A recent article gaining traction in the media highlights how Law Enforcement is overwhelmed by the number of investigations and the mountains of digital data that need to be reviewed.  Although this challenge is not new to law enforcement, some of the information outlined in the article is eye-opening:

  • On average Downloads of digital data take law enforcement 6 to 8 months to review
  • In a recent case, police spent 600 hours combing through digital material

The article focused on the UK Criminal Justice System, but this challenge is commonplace for Law Enforcement agencies all over the world. As the use of technology has increased, the processes and procedures used by investigators do not scale to meet the needs of the modern-day investigation. 

A recent study concluded that 85% of today’s investigations involve some form of digital evidence, but manual processes and human review alone are no longer sufficient to solve crimes in this digital age.  Society’s reliance on modern technology for communication and social interaction has only grown with the advances of mobile devices. On average, a person will spend over 2.5 hours on their mobile device per day, this has resulted in 90% of all digital data being produced within the past two years.

The statistics on Social Media are equally amazing as every minute:

  • Snapchat users share 527,760 photos
  • More than 120 professionals join LinkedIn
  • Users watch 4,146,600 YouTube videos
  • 456,000 tweets are sent on Twitter
  • Instagram users post 46,740 photos

One of the challenges in a digital investigation is having to obtain someone’s digital footprint from multiple sources such as social media or cloud service providers. Third party providers are not able to respond to requests overnight and when the data is received, the output can vary from a single piece of paper to terabytes of encrypted data. 

After the data is received, the investigative team must sift through every photo, video and text message to uncover the vital pieces of data relevant to their investigation.  The volume and complexity of the digital data can make it difficult to find the right information in the critical early hours of an investigation. These challenges are why in many cases, digital evidence is not used as a formative lead source, but as supporting evidence to an ongoing investigation.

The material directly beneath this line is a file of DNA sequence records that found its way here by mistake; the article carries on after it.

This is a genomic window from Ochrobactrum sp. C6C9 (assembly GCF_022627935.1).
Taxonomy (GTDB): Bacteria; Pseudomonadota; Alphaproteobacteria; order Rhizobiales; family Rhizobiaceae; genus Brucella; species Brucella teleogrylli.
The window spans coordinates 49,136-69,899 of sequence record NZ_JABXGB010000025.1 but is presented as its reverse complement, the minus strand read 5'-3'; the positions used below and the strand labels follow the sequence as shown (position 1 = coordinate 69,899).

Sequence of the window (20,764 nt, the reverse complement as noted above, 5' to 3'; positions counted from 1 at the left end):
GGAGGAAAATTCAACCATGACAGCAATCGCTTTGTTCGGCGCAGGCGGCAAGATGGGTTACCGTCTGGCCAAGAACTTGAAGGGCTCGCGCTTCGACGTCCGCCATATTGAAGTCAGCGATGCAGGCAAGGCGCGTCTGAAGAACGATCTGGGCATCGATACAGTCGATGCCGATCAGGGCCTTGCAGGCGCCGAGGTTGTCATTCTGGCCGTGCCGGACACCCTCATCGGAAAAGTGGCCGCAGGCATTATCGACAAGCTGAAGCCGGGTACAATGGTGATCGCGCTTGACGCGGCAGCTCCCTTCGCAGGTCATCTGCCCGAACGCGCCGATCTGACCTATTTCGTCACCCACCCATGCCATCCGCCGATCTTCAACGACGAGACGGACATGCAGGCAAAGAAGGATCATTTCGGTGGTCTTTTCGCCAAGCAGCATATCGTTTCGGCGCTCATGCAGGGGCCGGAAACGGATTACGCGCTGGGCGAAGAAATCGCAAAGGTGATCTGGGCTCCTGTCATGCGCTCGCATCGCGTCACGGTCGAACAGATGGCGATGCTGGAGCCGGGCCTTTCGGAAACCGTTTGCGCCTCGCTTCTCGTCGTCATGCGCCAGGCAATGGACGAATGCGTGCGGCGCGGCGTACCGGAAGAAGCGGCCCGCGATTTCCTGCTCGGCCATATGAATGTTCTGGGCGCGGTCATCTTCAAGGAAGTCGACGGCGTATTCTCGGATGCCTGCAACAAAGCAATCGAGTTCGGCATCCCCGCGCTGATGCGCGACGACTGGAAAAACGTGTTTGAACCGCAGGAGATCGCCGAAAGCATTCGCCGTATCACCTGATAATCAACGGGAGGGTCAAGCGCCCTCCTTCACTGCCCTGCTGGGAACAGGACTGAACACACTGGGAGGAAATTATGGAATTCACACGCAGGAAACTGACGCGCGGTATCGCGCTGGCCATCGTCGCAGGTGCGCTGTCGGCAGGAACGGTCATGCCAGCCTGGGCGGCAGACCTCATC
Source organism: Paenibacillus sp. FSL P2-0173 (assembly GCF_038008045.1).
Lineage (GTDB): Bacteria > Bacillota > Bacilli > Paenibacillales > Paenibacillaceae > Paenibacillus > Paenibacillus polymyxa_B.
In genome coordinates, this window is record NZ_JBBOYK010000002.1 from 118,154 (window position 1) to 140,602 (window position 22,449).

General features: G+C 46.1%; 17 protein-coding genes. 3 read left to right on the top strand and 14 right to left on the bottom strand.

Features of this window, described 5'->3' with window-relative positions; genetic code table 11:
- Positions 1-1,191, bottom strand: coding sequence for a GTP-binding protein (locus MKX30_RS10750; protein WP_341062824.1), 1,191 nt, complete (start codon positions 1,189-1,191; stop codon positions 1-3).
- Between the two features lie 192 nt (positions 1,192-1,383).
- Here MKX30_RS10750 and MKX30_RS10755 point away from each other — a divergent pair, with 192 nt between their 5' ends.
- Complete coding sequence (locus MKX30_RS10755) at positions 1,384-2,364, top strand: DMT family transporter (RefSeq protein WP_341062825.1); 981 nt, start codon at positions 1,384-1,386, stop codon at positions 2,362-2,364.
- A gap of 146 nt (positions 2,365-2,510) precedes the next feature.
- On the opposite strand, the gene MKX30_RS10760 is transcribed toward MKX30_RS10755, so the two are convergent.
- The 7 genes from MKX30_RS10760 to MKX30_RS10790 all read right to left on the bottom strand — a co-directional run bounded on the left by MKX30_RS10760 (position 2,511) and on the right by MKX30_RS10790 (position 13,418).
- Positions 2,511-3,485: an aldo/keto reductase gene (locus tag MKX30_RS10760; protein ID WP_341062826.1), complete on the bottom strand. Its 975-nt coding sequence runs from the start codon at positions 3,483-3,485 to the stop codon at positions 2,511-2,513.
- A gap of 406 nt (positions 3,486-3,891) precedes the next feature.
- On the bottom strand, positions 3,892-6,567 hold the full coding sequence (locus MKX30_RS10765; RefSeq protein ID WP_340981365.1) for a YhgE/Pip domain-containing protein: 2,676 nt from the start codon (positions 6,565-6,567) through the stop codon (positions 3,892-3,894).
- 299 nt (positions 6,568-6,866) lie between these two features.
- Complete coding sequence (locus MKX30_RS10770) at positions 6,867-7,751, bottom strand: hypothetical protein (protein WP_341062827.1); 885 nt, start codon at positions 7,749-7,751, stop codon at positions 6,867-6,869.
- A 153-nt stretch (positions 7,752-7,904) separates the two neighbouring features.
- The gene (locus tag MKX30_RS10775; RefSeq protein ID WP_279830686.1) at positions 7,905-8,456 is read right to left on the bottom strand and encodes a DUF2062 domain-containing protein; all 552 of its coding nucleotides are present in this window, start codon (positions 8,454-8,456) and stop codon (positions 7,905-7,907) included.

The challenge is daunting, and the typical answer has been to rely on digital forensics. While many providers have tried to address the need, the key to success is to implement a Digital Intelligence Platform. These critical components include:

  • Acquiring digital data quicker by obtaining public data and bypassing the need to wait on third-party providers.
  • Reviewing the data with AI and other advanced analytics putting the focus on only data pertinent to the investigation.
  • Displaying digital data in an easy-to-read format for convenient review.
  • Creating actionable data that allows investigators to accelerate the time-to- evidence and resolve more cases faster.

Law enforcement is overworked and overwhelmed with the number of investigations and the large volume of digital data that may be related to a case. As the tools of the criminals change, the investigator must change the tools they use as well.

Cellebrite has been a partner of Law Enforcement agencies all over the world in their fight against crime for over 20 years.  Our Digital Intelligence Platform gives investigative teams the timely access they need to devices and cloud data as well as the analytics tools to review the data; removing the need for time-consuming human review. 

The result is actionable data from which Law Enforcement can accelerate the time to evidence, resolve cases, prevent future criminal activity, and create a safer world.

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